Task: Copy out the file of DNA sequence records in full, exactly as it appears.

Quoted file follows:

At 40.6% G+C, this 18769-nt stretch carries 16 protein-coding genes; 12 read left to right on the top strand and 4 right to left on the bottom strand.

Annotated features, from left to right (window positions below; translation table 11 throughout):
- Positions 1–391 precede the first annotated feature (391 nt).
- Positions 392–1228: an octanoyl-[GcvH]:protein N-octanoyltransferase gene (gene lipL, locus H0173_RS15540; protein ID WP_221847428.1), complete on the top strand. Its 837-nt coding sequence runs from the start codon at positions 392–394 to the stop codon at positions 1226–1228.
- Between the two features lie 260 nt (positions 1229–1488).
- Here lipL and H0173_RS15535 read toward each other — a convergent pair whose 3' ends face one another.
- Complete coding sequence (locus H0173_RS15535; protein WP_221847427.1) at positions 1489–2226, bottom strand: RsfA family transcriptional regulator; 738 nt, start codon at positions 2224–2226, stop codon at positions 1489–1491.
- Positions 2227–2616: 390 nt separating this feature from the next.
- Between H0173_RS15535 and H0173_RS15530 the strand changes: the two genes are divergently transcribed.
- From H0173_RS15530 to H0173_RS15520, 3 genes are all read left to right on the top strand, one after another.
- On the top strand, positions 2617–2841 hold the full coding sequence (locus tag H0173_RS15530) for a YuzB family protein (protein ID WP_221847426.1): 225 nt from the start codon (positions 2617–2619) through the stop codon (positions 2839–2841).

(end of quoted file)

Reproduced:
At 40.6% G+C, this 18769-nt stretch carries 16 protein-coding genes; 12 read left to right on the top strand and 4 right to left on the bottom strand.

Annotated features, from left to right (window positions below; translation table 11 throughout):
- Positions 1–391 precede the first annotated feature (391 nt).
- Positions 392–1228: an octanoyl-[GcvH]:protein N-octanoyltransferase gene (gene lipL, locus H0173_RS15540; protein ID WP_221847428.1), complete on the top strand. Its 837-nt coding sequence runs from the start codon at positions 392–394 to the stop codon at positions 1226–1228.
- Between the two features lie 260 nt (positions 1229–1488).
- Here lipL and H0173_RS15535 read toward each other — a convergent pair whose 3' ends face one another.
- Complete coding sequence (locus H0173_RS15535; protein WP_221847427.1) at positions 1489–2226, bottom strand: RsfA family transcriptional regulator; 738 nt, start codon at positions 2224–2226, stop codon at positions 1489–1491.
- Positions 2227–2616: 390 nt separating this feature from the next.
- Between H0173_RS15535 and H0173_RS15530 the strand changes: the two genes are divergently transcribed.
- From H0173_RS15530 to H0173_RS15520, 3 genes are all read left to right on the top strand, one after another.
- On the top strand, positions 2617–2841 hold the full coding sequence (locus tag H0173_RS15530) for a YuzB family protein (protein ID WP_221847426.1): 225 nt from the start codon (positions 2617–2619) through the stop codon (positions 2839–2841).